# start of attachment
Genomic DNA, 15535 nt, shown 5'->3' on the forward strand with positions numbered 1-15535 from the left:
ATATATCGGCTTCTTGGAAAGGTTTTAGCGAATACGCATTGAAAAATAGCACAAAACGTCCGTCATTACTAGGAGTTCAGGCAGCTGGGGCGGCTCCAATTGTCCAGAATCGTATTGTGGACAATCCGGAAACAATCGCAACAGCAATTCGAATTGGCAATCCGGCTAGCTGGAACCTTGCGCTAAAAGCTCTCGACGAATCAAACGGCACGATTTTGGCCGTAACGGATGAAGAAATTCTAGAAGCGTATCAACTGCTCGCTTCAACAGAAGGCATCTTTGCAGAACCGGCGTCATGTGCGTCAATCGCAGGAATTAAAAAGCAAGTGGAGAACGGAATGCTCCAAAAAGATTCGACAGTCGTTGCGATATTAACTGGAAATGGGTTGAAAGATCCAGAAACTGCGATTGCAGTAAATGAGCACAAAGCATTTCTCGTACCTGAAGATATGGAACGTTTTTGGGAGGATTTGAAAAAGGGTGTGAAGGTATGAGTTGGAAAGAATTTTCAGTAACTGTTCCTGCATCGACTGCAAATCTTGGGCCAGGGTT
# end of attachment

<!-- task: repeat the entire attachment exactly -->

Genomic DNA, 15535 nt, shown 5'->3' on the forward strand with positions numbered 1-15535 from the left:
ATATATCGGCTTCTTGGAAAGGTTTTAGCGAATACGCATTGAAAAATAGCACAAAACGTCCGTCATTACTAGGAGTTCAGGCAGCTGGGGCGGCTCCAATTGTCCAGAATCGTATTGTGGACAATCCGGAAACAATCGCAACAGCAATTCGAATTGGCAATCCGGCTAGCTGGAACCTTGCGCTAAAAGCTCTCGACGAATCAAACGGCACGATTTTGGCCGTAACGGATGAAGAAATTCTAGAAGCGTATCAACTGCTCGCTTCAACAGAAGGCATCTTTGCAGAACCGGCGTCATGTGCGTCAATCGCAGGAATTAAAAAGCAAGTGGAGAACGGAATGCTCCAAAAAGATTCGACAGTCGTTGCGATATTAACTGGAAATGGGTTGAAAGATCCAGAAACTGCGATTGCAGTAAATGAGCACAAAGCATTTCTCGTACCTGAAGATATGGAACGTTTTTGGGAGGATTTGAAAAAGGGTGTGAAGGTATGAGTTGGAAAGAATTTTCAGTAACTGTTCCTGCATCGACTGCAAATCTTGGGCCAGGGTT